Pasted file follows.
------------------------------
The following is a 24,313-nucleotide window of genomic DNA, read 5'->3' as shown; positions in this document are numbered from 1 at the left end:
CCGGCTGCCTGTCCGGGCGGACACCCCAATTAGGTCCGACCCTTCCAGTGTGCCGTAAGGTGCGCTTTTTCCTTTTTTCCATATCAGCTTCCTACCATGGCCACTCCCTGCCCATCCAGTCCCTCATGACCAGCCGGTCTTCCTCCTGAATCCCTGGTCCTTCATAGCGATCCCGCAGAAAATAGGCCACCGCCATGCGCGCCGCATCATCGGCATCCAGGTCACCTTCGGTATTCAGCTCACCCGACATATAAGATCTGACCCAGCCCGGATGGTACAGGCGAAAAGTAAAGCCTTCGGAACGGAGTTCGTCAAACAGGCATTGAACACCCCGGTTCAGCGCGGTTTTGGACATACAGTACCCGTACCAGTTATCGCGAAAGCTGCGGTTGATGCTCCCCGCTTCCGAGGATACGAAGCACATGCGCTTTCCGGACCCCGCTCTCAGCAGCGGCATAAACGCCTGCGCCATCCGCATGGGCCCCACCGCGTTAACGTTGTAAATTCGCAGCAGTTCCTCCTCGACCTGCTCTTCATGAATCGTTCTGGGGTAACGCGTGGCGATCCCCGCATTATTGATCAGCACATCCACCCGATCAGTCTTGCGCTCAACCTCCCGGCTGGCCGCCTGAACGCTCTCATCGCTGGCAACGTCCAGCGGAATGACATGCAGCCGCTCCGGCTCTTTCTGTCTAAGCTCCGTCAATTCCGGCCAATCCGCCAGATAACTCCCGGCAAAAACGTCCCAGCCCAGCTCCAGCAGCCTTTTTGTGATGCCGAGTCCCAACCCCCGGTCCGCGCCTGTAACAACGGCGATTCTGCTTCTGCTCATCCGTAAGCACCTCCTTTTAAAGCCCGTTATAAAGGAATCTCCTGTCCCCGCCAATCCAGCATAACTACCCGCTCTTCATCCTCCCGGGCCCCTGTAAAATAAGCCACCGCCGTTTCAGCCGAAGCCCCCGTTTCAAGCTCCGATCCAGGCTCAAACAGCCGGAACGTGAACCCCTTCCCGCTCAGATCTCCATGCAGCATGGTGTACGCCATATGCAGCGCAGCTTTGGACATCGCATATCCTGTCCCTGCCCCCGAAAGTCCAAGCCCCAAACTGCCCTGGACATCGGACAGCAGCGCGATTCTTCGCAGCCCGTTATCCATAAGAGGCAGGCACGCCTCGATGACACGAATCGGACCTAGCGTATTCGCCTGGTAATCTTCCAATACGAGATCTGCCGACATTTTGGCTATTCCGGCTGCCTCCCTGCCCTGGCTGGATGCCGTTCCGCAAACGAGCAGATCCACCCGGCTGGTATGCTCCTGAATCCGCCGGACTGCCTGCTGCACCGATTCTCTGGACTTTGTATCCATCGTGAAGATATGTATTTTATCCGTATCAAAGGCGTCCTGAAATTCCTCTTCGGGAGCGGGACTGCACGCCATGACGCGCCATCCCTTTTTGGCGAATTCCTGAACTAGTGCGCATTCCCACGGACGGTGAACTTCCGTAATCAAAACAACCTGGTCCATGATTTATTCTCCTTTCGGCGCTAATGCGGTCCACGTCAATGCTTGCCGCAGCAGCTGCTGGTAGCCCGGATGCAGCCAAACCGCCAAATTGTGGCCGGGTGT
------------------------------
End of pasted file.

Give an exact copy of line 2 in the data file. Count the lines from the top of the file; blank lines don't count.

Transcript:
CCGGCTGCCTGTCCGGGCGGACACCCCAATTAGGTCCGACCCTTCCAGTGTGCCGTAAGGTGCGCTTTTTCCTTTTTTCCATATCAGCTTCCTACCATGGCCACTCCCTGCCCATCCAGTCCCTCATGACCAGCCGGTCTTCCTCCTGAATCCCTGGTCCTTCATAGCGATCCCGCAGAAAATAGGCCACCGCCATGCGCGCCGCATCATCGGCATCCAGGTCACCTTCGGTATTCAGCTCACCCGACATATAAGATCTGACCCAGCCCGGATGGTACAGGCGAAAAGTAAAGCCTTCGGAACGGAGTTCGTCAAACAGGCATTGAACACCCCGGTTCAGCGCGGTTTTGGACATACAGTACCCGTACCAGTTATCGCGAAAGCTGCGGTTGATGCTCCCCGCTTCCGAGGATACGAAGCACATGCGCTTTCCGGACCCCGCTCTCAGCAGCGGCATAAACGCCTGCGCCATCCGCATGGGCCCCACCGCGTTAACGTTGTAAATTCGCAGCAGTTCCTCCTCGACCTGCTCTTCATGAATCGTTCTGGGGTAACGCGTGGCGATCCCCGCATTATTGATCAGCACATCCACCCGATCAGTCTTGCGCTCAACCTCCCGGCTGGCCGCCTGAACGCTCTCATCGCTGGCAACGTCCAGCGGAATGACATGCAGCCGCTCCGGCTCTTTCTGTCTAAGCTCCGTCAATTCCGGCCAATCCGCCAGATAACTCCCGGCAAAAACGTCCCAGCCCAGCTCCAGCAGCCTTTTTGTGATGCCGAGTCCCAACCCCCGGTCCGCGCCTGTAACAACGGCGATTCTGCTTCTGCTCATCCGTAAGCACCTCCTTTTAAAGCCCGTTATAAAGGAATCTCCTGTCCCCGCCAATCCAGCATAACTACCCGCTCTTCATCCTCCCGGGCCCCTGTAAAATAAGCCACCGCCGTTTCAGCCGAAGCCCCCGTTTCAAGCTCCGATCCAGGCTCAAACAGCCGGAACGTGAACCCCTTCCCGCTCAGATCTCCATGCAGCATGGTGTACGCCATATGCAGCGCAGCTTTGGACATCGCATATCCTGTCCCTGCCCCCGAAAGTCCAAGCCCCAAACTGCCCTGGACATCGGACAGCAGCGCGATTCTTCGCAGCCCGTTATCCATAAGAGGCAGGCACGCCTCGATGACACGAATCGGACCTAGCGTATTCGCCTGGTAATCTTCCAATACGAGATCTGCCGACATTTTGGCTATTCCGGCTGCCTCCCTGCCCTGGCTGGATGCCGTTCCGCAAACGAGCAGATCCACCCGGCTGGTATGCTCCTGAATCCGCCGGACTGCCTGCTGCACCGATTCTCTGGACTTTGTATCCATCGTGAAGATATGTATTTTATCCGTATCAAAGGCGTCCTGAAATTCCTCTTCGGGAGCGGGACTGCACGCCATGACGCGCCATCCCTTTTTGGCGAATTCCTGAACTAGTGCGCATTCCCACGGACGGTGAACTTCCGTAATCAAAACAACCTGGTCCATGATTTATTCTCCTTTCGGCGCTAATGCGGTCCACGTCAATGCTTGCCGCAGCAGCTGCTGGTAGCCCGGATGCAGCCAAACCGCCAAATTGTGGCCGGGTGT